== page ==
verb (past and past participle girded or girt)[with object] • literary
- 1Encircle (a person or part of the body) with a belt or band: a young man was to be girded with the belt of knighthoodMore example sentences
- One believer will gird him or herself with a towel, bend a knee, and wash the feet of another in a simple basin, drying the feet with the towel that is wrapped around the waist.
- I invest him with your robe, gird him with your sash, entrust him with your authority; and he shall be a father to the inhabitants of Jerusalem and to the House of Judah.
- A golden belt girded his waist.
- 1.1Secure (a garment or sword) on the body with a belt or band: a white robe girded with a magenta sashMore example sentences
- One was prepared to leave, and had only to gird his sword about his waist, when the other spoke suddenly.
- They gird their weapons, mount their horses, and form into groups in the guise of a troop of soldiers.
- The bushes rustled, and around us three more men, all with swords girt at their sides, stepped out.
- 1.2Surround; encircle: the ruins are girded by two deep gorgesMore example sentences
- Well that's interesting, because we sing in our national anthem that ‘Our land is girt by sea’, but we have been slow to recognise its importance in indigenous culture.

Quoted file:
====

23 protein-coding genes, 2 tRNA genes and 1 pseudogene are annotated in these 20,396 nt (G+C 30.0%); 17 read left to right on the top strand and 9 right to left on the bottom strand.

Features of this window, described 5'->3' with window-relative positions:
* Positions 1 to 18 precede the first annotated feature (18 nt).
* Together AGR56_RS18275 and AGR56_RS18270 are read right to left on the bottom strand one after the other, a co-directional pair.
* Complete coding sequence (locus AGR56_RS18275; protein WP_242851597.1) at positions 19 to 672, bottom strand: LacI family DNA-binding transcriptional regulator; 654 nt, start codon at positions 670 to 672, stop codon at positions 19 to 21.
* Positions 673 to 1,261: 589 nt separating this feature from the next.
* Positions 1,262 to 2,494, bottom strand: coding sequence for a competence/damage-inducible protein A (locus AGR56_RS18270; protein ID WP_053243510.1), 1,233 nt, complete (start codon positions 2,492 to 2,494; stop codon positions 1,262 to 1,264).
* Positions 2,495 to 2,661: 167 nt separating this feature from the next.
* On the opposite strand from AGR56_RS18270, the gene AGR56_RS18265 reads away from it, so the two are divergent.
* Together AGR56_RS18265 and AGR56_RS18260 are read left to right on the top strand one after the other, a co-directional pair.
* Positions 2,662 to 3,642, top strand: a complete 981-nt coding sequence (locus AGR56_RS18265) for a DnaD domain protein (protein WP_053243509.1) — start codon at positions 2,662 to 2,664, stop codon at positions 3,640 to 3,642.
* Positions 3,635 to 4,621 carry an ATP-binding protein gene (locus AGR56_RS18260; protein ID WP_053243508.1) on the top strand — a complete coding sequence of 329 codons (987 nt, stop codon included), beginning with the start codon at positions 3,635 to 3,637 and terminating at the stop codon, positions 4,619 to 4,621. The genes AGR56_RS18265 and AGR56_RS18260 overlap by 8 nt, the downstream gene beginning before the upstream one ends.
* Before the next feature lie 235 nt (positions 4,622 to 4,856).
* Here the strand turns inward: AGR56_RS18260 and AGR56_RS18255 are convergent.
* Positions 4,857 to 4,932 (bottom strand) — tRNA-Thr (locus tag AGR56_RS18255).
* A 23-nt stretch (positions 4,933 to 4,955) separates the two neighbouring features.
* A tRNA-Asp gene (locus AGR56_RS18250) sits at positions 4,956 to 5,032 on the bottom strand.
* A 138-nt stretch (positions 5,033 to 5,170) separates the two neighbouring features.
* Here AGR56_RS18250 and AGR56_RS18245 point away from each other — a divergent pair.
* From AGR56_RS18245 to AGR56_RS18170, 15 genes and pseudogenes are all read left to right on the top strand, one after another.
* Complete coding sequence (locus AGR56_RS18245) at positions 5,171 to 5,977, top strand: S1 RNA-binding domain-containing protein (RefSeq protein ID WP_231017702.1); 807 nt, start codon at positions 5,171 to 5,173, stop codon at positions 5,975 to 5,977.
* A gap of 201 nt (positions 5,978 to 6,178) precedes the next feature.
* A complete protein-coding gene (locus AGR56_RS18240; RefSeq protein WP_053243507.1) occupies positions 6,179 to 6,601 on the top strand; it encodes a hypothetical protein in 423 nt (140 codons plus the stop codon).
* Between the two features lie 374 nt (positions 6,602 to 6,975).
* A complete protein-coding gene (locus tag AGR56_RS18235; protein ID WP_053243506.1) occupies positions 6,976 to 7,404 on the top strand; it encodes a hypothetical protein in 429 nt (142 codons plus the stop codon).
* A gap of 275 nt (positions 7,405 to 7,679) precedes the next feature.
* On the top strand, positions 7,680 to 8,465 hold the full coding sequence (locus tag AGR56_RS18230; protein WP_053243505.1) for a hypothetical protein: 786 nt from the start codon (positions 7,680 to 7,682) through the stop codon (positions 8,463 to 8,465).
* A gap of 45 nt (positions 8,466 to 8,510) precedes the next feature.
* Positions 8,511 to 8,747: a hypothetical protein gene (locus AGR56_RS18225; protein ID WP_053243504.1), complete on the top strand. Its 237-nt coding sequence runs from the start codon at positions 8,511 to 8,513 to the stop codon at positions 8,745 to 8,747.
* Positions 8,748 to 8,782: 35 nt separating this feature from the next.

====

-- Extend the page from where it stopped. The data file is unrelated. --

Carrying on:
- I thought of our pilgrimages out of the city, the slow tide of traffic to the shore or family visits, a cincture of security and welcome girding the suburbs and beyond.
- In the eastern section were three broad stone pillars supporting the balcony above, which girded the guest rooms on the second floor.
gird (up) one's loins (or gird oneself for something)
- Prepare and strengthen oneself for future actions, typically ones that may be dangerous or difficult.More example sentences
- You get more tired and less able to take the stress and to gird your loins and take on another day.
- He calls on ‘progressives’ everywhere to gird their loins for a battle for humanity.
- I think she should have told him and let the family gird their loins against it.
nounBack to top
Middle English (in the sense 'strike, stab'): of unknown origin.